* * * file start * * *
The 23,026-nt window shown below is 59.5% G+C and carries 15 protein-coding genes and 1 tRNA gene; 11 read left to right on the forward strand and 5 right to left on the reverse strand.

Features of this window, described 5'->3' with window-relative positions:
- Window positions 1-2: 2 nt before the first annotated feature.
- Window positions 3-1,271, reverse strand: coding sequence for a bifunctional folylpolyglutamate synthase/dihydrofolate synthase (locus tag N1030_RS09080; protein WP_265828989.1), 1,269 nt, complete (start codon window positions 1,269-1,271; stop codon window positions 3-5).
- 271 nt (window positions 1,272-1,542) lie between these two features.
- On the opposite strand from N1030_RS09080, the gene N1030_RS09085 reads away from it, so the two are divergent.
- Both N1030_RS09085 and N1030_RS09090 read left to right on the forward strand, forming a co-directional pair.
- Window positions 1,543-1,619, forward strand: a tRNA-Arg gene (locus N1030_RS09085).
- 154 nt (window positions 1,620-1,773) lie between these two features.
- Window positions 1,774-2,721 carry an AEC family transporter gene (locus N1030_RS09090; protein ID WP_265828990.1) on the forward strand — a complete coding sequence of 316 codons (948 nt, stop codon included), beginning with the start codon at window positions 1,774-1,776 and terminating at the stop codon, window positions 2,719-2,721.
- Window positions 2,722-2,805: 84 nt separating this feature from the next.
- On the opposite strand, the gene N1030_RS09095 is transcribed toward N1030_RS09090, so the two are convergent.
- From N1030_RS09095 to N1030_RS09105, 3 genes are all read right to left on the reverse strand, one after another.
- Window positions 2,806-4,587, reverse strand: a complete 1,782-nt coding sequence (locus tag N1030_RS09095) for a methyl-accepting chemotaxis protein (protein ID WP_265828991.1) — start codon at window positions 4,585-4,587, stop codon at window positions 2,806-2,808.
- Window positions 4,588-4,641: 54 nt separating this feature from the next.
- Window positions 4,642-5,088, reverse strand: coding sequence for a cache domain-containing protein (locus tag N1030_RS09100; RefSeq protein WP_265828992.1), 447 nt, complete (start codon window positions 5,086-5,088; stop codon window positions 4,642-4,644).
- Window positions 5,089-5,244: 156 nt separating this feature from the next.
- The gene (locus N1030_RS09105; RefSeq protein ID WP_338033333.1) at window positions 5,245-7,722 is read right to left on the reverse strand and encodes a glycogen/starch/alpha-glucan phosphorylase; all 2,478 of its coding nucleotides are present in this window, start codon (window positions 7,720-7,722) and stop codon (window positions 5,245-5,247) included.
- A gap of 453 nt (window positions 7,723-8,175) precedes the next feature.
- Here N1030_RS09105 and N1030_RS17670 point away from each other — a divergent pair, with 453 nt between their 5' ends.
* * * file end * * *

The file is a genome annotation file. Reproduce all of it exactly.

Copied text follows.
The 23,026-nt window shown below is 59.5% G+C and carries 15 protein-coding genes and 1 tRNA gene; 11 read left to right on the forward strand and 5 right to left on the reverse strand.

Features of this window, described 5'->3' with window-relative positions:
- Window positions 1-2: 2 nt before the first annotated feature.
- Window positions 3-1,271, reverse strand: coding sequence for a bifunctional folylpolyglutamate synthase/dihydrofolate synthase (locus tag N1030_RS09080; protein WP_265828989.1), 1,269 nt, complete (start codon window positions 1,269-1,271; stop codon window positions 3-5).
- 271 nt (window positions 1,272-1,542) lie between these two features.
- On the opposite strand from N1030_RS09080, the gene N1030_RS09085 reads away from it, so the two are divergent.
- Both N1030_RS09085 and N1030_RS09090 read left to right on the forward strand, forming a co-directional pair.
- Window positions 1,543-1,619, forward strand: a tRNA-Arg gene (locus N1030_RS09085).
- 154 nt (window positions 1,620-1,773) lie between these two features.
- Window positions 1,774-2,721 carry an AEC family transporter gene (locus N1030_RS09090; protein ID WP_265828990.1) on the forward strand — a complete coding sequence of 316 codons (948 nt, stop codon included), beginning with the start codon at window positions 1,774-1,776 and terminating at the stop codon, window positions 2,719-2,721.
- Window positions 2,722-2,805: 84 nt separating this feature from the next.
- On the opposite strand, the gene N1030_RS09095 is transcribed toward N1030_RS09090, so the two are convergent.
- From N1030_RS09095 to N1030_RS09105, 3 genes are all read right to left on the reverse strand, one after another.
- Window positions 2,806-4,587, reverse strand: a complete 1,782-nt coding sequence (locus tag N1030_RS09095) for a methyl-accepting chemotaxis protein (protein ID WP_265828991.1) — start codon at window positions 4,585-4,587, stop codon at window positions 2,806-2,808.
- Window positions 4,588-4,641: 54 nt separating this feature from the next.
- Window positions 4,642-5,088, reverse strand: coding sequence for a cache domain-containing protein (locus tag N1030_RS09100; RefSeq protein WP_265828992.1), 447 nt, complete (start codon window positions 5,086-5,088; stop codon window positions 4,642-4,644).
- Window positions 5,089-5,244: 156 nt separating this feature from the next.
- The gene (locus N1030_RS09105; RefSeq protein ID WP_338033333.1) at window positions 5,245-7,722 is read right to left on the reverse strand and encodes a glycogen/starch/alpha-glucan phosphorylase; all 2,478 of its coding nucleotides are present in this window, start codon (window positions 7,720-7,722) and stop codon (window positions 5,245-5,247) included.
- A gap of 453 nt (window positions 7,723-8,175) precedes the next feature.
- Here N1030_RS09105 and N1030_RS17670 point away from each other — a divergent pair, with 453 nt between their 5' ends.